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Ontario Tech acknowledges the lands and people of the Mississaugas of Scugog Island First Nation.

We are thankful to be welcome on these lands in friendship. The lands we are situated on are covered by the Williams Treaties and are the traditional territory of the Mississaugas, a branch of the greater Anishinaabeg Nation, including Algonquin, Ojibway, Odawa and Pottawatomi. These lands remain home to many Indigenous nations and peoples.

We acknowledge this land out of respect for the Indigenous nations who have cared for Turtle Island, also called North America, from before the arrival of settler peoples until this day. Most importantly, we acknowledge that the history of these lands has been tainted by poor treatment and a lack of friendship with the First Nations who call them home.

This history is something we are all affected by because we are all treaty people in Canada. We all have a shared history to reflect on, and each of us is affected by this history in different ways. Our past defines our present, but if we move forward as friends and allies, then it does not have to define our future.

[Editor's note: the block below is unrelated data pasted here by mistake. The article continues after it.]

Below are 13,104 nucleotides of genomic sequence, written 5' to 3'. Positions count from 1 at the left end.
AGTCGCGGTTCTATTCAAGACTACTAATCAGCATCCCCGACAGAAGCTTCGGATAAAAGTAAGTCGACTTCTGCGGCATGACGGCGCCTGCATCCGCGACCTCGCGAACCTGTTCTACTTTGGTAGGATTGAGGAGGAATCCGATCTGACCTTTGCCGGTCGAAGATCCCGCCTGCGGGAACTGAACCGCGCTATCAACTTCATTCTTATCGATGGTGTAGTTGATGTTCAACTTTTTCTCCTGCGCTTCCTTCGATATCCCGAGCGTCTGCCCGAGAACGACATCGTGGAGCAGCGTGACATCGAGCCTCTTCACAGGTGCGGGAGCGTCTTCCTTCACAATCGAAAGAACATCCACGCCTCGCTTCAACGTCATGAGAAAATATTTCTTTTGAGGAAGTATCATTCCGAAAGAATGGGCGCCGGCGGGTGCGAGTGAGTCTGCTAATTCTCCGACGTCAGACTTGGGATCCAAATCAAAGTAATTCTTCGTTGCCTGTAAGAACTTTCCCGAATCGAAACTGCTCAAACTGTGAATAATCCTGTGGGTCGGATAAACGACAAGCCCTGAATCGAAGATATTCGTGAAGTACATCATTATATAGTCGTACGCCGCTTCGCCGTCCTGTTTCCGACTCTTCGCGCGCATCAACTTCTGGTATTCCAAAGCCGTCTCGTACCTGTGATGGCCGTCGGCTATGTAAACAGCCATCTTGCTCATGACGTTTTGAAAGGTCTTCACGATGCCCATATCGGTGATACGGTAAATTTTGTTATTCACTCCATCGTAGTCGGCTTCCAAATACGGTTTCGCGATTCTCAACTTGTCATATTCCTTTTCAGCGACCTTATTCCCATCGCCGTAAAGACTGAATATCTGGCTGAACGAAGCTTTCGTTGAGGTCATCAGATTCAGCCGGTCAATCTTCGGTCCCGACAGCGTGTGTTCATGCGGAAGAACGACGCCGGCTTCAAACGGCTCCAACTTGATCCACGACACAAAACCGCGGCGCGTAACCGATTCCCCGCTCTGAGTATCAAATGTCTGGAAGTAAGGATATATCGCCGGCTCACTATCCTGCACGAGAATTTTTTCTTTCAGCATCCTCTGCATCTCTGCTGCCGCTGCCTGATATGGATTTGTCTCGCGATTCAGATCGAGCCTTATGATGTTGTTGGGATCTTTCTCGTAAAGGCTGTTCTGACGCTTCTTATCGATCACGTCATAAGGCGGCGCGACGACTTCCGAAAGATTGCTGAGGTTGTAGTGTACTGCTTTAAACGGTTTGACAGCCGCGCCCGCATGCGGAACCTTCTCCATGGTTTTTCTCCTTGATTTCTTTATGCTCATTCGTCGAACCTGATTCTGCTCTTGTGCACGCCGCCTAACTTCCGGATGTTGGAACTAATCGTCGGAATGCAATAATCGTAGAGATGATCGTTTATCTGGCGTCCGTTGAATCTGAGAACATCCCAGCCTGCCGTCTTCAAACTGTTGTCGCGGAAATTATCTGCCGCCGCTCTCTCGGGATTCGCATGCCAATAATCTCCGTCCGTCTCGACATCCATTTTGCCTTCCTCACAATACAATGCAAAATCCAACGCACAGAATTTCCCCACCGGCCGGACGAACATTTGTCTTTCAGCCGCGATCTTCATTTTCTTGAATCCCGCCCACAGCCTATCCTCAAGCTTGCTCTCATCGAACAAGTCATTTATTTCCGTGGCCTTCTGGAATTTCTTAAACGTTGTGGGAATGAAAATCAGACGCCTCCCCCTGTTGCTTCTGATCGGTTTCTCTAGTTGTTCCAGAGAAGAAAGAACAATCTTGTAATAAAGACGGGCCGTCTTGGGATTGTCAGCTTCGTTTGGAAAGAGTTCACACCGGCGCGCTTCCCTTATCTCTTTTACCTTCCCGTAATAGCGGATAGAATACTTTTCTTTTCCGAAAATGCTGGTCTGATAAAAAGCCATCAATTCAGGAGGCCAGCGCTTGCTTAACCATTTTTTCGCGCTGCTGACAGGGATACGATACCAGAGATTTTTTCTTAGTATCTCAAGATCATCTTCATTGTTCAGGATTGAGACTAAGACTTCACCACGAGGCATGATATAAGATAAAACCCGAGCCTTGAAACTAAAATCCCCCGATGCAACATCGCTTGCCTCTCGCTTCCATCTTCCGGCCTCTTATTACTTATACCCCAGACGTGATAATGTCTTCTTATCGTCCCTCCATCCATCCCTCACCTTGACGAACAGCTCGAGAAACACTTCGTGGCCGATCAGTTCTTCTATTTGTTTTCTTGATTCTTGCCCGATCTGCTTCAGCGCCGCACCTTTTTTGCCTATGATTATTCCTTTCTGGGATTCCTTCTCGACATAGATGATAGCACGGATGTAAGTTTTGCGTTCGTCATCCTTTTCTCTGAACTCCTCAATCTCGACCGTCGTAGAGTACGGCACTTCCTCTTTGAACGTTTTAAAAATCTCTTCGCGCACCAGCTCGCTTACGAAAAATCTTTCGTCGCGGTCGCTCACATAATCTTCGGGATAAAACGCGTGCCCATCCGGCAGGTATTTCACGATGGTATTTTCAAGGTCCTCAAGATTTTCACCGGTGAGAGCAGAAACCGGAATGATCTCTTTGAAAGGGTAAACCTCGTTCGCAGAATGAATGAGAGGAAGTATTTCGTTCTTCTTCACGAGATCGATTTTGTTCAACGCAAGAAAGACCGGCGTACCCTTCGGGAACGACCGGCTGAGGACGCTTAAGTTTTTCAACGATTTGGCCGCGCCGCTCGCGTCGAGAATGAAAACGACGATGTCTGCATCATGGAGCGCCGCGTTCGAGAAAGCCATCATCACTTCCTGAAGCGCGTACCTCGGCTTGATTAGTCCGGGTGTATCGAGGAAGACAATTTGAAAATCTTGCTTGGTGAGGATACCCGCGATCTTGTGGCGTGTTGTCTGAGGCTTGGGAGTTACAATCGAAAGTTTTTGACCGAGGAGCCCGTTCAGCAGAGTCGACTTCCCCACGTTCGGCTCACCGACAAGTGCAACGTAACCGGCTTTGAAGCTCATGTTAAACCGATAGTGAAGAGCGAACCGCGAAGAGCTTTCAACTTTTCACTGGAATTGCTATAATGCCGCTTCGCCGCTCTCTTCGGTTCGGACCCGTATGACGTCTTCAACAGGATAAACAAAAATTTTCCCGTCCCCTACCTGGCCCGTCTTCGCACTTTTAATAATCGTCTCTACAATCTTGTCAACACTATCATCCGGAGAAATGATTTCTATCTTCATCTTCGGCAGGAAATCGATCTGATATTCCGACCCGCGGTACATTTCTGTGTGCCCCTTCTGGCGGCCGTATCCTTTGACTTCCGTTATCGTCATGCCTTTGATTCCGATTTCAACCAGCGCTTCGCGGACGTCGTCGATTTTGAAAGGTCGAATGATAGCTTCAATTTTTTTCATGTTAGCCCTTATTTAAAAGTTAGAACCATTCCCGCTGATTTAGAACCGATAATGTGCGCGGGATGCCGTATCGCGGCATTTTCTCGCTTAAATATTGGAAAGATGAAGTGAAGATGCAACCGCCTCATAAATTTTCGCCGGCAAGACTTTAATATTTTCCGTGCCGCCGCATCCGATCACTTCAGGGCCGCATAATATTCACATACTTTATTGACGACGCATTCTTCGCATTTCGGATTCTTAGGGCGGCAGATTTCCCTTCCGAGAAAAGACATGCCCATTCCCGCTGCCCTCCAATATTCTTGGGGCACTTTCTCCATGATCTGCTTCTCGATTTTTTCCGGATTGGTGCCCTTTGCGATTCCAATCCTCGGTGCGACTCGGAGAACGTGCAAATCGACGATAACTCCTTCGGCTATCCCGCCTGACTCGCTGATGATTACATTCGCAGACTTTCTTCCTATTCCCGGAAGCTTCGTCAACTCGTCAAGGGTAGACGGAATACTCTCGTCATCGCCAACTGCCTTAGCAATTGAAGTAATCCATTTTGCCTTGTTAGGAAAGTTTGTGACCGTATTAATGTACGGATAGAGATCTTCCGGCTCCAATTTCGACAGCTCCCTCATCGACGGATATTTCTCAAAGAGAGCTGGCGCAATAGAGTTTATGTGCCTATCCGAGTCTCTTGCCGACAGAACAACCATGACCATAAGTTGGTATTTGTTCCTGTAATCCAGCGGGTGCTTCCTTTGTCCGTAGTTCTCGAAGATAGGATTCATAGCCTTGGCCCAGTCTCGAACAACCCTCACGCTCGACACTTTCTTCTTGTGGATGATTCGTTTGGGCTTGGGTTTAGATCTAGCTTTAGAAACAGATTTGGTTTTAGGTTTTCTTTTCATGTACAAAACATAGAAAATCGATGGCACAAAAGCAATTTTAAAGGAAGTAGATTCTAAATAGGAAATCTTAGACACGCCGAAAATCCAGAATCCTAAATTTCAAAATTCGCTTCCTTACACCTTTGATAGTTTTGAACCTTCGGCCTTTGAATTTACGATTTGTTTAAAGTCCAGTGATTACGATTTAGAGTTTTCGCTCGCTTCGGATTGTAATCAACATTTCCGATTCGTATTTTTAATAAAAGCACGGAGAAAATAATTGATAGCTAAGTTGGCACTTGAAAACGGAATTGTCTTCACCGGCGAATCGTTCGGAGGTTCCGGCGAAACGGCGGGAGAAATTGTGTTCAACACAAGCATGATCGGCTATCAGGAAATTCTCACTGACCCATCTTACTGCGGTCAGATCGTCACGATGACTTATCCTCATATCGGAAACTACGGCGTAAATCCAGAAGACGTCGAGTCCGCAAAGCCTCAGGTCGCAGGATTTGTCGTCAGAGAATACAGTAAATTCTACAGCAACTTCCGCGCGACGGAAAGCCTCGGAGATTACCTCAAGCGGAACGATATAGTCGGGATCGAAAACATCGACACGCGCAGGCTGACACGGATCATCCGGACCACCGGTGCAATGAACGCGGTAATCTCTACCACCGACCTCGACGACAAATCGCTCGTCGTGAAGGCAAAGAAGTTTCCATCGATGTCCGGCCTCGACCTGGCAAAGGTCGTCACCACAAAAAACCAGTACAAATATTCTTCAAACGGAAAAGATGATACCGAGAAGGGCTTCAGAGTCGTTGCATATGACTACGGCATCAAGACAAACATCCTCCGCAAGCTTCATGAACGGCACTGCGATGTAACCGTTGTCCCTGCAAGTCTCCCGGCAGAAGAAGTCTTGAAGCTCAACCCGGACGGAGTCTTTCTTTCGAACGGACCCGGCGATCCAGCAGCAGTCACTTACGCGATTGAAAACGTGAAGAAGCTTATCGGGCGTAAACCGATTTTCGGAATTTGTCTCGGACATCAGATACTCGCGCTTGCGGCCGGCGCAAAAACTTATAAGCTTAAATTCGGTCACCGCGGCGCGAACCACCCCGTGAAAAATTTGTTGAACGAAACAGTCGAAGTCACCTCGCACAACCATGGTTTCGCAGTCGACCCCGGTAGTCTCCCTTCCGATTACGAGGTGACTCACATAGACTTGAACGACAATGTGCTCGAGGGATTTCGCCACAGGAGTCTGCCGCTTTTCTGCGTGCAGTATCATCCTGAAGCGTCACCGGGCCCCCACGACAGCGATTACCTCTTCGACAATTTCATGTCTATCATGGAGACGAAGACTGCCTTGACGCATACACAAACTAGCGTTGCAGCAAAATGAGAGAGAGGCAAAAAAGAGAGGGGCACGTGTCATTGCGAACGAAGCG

Learn more about Indigenous Education and Cultural Services

Saving the world’s wildlife: Starting at a city near you

Posted by Daniel Hoornweg on October 07, 2014

He hath eaten me out of house and home (Shakespeare, Henry IV Part II).

The recent Living Planet report by WWF and the London Zoological Society paints a grim picture: Humanity has consumed more than half the planet’s wildlife populations in just the last 40 years.

Humanity’s appetite is voracious, our impact on the planet well past sustainable boundaries. But the Living Planet report’s message is not all gloom and doom. What do the cities of Toronto, Riyadh, Chicago, Beijing and Tokyo have in common? They can all impact the world’s wildlife and biodiversity more than the national averages of their countries.

Cities and urbanization are two sides of a coin. On one side of the coin, loss of wildlife and climate change is mainly a by-product of urbanization. Cities generate the wealth that then allows people to buy things like blue fin tuna, ivory, fur, turtles and rhino horns. City residents are also responsible for the lion’s share of the world’s greenhouse gas emissions (more than half the impact to global wildlife is attributed to GHG emissions in the Living Planet report).